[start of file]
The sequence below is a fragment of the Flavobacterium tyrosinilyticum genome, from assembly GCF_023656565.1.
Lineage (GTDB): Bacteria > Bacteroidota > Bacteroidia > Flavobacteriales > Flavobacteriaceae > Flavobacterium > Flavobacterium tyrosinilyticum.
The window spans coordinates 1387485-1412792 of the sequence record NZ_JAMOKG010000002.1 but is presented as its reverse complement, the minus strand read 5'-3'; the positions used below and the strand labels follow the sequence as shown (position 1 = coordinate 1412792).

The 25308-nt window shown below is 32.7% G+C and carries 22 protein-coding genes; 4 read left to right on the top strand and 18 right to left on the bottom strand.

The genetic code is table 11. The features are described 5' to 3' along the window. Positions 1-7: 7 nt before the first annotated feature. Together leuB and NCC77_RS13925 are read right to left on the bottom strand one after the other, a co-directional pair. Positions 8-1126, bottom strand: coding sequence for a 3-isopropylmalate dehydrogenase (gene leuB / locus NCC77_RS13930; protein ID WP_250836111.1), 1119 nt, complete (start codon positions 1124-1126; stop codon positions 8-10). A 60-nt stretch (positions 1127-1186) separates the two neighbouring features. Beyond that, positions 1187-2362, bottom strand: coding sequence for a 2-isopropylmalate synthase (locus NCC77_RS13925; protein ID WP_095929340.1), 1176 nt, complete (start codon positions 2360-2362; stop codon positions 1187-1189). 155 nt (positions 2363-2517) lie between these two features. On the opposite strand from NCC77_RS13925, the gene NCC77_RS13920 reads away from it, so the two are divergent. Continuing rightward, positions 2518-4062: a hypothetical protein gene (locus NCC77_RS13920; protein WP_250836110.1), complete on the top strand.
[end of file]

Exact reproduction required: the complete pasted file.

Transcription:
The sequence below is a fragment of the Flavobacterium tyrosinilyticum genome, from assembly GCF_023656565.1.
Lineage (GTDB): Bacteria > Bacteroidota > Bacteroidia > Flavobacteriales > Flavobacteriaceae > Flavobacterium > Flavobacterium tyrosinilyticum.
The window spans coordinates 1387485-1412792 of the sequence record NZ_JAMOKG010000002.1 but is presented as its reverse complement, the minus strand read 5'-3'; the positions used below and the strand labels follow the sequence as shown (position 1 = coordinate 1412792).

The 25308-nt window shown below is 32.7% G+C and carries 22 protein-coding genes; 4 read left to right on the top strand and 18 right to left on the bottom strand.

The genetic code is table 11. The features are described 5' to 3' along the window. Positions 1-7: 7 nt before the first annotated feature. Together leuB and NCC77_RS13925 are read right to left on the bottom strand one after the other, a co-directional pair. Positions 8-1126, bottom strand: coding sequence for a 3-isopropylmalate dehydrogenase (gene leuB / locus NCC77_RS13930; protein ID WP_250836111.1), 1119 nt, complete (start codon positions 1124-1126; stop codon positions 8-10). A 60-nt stretch (positions 1127-1186) separates the two neighbouring features. Beyond that, positions 1187-2362, bottom strand: coding sequence for a 2-isopropylmalate synthase (locus NCC77_RS13925; protein ID WP_095929340.1), 1176 nt, complete (start codon positions 2360-2362; stop codon positions 1187-1189). 155 nt (positions 2363-2517) lie between these two features. On the opposite strand from NCC77_RS13925, the gene NCC77_RS13920 reads away from it, so the two are divergent. Continuing rightward, positions 2518-4062: a hypothetical protein gene (locus NCC77_RS13920; protein WP_250836110.1), complete on the top strand.